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August has been the S&P 500's worst month over the last decade

The market reacts to statements about inflation from Fed Chair Jerome Powell
The market reacts to statements about inflation from Fed Chair Jerome Powell. Photo: Drew Angerer/Getty Images

The last time stocks performed as well as they have so far this year was 1997, but historically as the market has boomed, August has brought significant slowdowns, analysts at LPL Financial warn.

By the numbers: "The S&P 500 has been down an average of 0.78% in August over the past 10 years, worse than any other month," LPL senior market strategist Ryan Detrick said in a recent note.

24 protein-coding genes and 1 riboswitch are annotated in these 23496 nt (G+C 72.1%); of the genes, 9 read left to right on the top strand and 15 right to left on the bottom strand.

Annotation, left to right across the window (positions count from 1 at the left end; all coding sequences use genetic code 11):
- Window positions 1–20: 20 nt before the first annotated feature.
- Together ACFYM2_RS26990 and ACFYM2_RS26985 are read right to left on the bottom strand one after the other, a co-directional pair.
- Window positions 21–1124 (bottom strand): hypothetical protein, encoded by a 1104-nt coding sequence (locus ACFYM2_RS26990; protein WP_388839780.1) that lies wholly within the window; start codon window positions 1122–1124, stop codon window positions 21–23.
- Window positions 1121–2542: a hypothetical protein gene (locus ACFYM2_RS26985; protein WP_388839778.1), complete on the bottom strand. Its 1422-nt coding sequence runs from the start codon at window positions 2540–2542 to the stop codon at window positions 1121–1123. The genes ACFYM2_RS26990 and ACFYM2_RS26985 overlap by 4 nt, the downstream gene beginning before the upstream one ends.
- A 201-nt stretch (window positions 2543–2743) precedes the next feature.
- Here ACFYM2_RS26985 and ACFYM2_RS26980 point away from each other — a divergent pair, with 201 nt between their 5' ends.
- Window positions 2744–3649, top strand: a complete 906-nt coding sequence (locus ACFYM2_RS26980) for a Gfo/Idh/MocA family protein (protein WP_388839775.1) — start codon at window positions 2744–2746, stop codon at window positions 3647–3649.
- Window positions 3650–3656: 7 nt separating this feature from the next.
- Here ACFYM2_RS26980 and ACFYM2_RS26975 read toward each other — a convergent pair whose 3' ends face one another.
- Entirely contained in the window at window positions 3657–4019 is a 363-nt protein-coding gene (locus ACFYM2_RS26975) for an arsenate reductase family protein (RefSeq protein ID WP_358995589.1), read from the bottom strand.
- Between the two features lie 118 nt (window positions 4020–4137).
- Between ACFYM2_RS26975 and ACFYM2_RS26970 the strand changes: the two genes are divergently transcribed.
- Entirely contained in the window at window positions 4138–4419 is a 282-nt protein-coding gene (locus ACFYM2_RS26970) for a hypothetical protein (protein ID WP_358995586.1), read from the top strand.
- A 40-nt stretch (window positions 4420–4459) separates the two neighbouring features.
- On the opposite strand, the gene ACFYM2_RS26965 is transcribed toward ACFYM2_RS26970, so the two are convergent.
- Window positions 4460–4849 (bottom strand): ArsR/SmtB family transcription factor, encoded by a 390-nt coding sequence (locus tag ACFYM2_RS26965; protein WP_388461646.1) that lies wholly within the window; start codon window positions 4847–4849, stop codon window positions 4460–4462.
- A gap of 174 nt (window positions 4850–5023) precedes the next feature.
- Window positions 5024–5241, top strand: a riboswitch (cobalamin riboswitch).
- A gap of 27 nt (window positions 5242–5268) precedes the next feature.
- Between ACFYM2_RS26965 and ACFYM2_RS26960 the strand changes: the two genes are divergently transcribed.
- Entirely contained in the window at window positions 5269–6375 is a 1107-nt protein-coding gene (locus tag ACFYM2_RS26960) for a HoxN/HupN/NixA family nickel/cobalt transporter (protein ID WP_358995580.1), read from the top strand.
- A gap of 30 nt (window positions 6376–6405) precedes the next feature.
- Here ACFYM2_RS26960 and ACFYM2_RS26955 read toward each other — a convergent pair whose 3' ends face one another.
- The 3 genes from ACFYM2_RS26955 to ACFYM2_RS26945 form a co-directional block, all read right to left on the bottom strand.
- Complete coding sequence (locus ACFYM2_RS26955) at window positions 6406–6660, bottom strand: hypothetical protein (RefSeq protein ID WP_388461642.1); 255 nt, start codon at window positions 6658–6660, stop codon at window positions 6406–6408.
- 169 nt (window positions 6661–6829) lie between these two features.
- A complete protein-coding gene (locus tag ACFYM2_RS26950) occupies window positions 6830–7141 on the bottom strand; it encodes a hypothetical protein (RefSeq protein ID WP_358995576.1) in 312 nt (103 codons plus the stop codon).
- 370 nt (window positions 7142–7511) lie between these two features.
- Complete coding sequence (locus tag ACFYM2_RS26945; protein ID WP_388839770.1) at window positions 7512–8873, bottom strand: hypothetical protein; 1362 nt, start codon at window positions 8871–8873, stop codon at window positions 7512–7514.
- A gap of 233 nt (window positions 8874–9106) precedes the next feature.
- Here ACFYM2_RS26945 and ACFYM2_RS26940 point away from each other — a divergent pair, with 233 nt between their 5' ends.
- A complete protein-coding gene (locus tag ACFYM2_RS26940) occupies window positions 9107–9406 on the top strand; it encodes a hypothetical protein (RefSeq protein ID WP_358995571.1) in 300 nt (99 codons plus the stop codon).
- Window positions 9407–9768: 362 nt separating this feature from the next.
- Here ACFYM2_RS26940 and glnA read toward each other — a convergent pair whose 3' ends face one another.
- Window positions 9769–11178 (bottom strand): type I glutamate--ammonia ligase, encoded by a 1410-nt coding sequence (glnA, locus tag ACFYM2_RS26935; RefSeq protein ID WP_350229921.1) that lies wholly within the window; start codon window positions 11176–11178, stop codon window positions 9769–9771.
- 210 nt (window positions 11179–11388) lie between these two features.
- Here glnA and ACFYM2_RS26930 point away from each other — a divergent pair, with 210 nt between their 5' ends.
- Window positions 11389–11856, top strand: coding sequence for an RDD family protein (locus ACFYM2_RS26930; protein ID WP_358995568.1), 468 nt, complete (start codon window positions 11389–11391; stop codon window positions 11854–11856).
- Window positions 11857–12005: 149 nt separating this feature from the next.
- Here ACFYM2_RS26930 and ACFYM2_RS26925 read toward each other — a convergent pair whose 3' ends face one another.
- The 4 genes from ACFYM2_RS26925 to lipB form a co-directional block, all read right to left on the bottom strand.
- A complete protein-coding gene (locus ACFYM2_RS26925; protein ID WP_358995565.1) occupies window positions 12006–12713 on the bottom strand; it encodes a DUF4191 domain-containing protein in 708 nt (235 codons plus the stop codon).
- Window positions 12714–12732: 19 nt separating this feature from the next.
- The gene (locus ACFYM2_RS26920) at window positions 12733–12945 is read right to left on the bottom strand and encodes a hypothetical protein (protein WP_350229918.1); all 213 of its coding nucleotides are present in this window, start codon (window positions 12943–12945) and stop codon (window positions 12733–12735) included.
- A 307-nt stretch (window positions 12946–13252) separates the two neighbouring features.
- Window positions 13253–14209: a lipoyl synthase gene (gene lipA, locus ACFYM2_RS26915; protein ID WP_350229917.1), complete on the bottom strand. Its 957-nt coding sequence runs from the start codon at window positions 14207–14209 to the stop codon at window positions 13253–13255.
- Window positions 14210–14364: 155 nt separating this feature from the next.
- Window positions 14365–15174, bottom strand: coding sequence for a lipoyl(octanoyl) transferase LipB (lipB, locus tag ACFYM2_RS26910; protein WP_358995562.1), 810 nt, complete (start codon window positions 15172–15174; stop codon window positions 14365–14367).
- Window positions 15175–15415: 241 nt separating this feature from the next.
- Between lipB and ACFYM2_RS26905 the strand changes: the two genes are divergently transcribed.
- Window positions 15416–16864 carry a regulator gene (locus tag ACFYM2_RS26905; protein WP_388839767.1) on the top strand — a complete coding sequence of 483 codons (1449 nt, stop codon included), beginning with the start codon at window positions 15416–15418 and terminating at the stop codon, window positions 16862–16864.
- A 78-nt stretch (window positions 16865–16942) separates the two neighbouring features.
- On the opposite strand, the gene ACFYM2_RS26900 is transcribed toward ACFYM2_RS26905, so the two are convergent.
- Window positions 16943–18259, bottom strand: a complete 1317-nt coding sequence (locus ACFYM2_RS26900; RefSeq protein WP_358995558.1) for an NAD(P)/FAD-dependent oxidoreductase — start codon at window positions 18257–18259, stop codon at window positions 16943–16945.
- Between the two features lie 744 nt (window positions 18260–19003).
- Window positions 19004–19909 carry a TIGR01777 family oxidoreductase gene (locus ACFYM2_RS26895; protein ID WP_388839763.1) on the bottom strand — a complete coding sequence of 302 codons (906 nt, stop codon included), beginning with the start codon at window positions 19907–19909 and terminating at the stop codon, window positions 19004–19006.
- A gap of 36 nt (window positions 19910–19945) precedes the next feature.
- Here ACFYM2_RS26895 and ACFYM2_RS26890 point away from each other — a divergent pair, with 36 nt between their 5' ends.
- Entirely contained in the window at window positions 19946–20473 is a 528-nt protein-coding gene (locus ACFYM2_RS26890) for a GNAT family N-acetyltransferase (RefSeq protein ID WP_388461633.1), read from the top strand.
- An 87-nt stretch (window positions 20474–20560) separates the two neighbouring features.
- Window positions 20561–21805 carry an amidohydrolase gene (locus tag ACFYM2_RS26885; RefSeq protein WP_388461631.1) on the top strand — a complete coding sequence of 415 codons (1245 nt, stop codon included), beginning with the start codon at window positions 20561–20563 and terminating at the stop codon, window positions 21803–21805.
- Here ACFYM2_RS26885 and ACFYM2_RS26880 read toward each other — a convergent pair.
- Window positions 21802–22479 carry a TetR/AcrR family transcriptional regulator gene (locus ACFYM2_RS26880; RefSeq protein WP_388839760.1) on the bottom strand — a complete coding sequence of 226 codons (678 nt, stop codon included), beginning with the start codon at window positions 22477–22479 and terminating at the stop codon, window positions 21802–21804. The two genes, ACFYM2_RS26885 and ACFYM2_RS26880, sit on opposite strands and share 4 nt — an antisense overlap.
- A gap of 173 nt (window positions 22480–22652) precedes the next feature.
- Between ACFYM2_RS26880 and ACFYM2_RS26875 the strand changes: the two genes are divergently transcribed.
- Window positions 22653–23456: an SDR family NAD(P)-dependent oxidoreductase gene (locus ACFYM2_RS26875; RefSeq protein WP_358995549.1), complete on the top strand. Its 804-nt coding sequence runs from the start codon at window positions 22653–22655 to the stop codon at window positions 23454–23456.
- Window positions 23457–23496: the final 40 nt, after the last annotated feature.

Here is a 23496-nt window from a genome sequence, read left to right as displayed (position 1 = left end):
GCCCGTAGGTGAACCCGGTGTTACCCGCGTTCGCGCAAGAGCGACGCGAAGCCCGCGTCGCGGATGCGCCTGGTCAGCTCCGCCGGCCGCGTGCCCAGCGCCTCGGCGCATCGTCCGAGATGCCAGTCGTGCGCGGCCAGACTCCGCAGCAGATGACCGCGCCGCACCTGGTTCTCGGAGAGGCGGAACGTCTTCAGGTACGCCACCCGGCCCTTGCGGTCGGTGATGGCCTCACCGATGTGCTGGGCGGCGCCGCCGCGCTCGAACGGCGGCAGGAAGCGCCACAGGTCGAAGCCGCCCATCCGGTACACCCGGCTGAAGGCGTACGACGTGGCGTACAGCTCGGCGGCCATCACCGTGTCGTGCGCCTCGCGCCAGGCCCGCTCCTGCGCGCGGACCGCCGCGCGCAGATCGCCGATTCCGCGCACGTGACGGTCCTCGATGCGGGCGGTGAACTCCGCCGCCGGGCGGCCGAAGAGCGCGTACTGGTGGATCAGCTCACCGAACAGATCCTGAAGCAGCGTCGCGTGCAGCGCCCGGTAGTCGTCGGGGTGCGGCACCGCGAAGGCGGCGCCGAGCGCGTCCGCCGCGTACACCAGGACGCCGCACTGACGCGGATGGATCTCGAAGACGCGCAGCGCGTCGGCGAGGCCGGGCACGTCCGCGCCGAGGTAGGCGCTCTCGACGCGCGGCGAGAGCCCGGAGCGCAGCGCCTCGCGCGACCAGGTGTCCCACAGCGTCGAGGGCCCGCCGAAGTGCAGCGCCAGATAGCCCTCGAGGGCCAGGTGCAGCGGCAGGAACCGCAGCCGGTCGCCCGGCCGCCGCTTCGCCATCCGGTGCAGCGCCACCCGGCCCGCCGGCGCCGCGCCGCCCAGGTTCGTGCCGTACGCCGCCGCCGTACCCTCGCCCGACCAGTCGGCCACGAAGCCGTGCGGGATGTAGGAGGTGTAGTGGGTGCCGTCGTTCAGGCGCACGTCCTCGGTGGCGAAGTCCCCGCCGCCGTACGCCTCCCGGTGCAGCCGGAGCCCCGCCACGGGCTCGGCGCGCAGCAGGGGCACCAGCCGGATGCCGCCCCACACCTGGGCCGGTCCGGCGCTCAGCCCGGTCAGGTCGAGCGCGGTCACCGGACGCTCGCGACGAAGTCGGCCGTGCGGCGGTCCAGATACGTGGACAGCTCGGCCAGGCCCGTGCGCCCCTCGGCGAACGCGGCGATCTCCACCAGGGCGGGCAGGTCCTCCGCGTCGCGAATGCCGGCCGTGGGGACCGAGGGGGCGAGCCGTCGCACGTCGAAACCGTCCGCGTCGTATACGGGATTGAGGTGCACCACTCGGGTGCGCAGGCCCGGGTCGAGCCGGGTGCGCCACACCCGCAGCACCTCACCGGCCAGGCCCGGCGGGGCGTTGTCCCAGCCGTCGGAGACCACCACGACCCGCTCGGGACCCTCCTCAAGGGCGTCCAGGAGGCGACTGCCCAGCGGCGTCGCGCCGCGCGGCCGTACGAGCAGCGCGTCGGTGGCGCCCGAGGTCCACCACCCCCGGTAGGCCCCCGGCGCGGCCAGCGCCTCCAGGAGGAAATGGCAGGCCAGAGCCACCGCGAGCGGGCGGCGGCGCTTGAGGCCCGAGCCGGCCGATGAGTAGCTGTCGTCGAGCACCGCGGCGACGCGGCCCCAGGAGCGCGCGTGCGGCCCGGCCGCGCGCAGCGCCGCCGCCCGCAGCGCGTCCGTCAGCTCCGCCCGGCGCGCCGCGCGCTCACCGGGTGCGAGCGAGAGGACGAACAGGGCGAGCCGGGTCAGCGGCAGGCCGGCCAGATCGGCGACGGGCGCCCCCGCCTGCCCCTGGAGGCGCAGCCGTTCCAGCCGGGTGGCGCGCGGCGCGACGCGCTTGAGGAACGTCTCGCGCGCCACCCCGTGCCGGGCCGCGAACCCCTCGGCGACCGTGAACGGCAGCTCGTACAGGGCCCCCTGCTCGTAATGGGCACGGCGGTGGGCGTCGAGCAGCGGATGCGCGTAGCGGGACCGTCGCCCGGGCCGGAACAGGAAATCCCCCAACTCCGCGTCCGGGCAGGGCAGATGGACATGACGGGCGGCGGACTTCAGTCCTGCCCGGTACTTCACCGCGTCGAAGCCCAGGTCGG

• The S&P 500 has fallen an average of 0.05% in August since 1950, with only September being worse.
  • "Since 1990, when the S&P 500 has been negative during the month of August, it was down 4.6% on average, again the worst out of any month."
  • "August 1990 is when Iraq invaded Kuwait; August 1997 had the Asian contagion; August 1998 had the Russian debt crisis and Long-Term Capital Management (LTCM) collapse; August 2011 gave us the U.S. debt downgrade; and August 2015 delivered the Chinese currency crisis," Detrick added.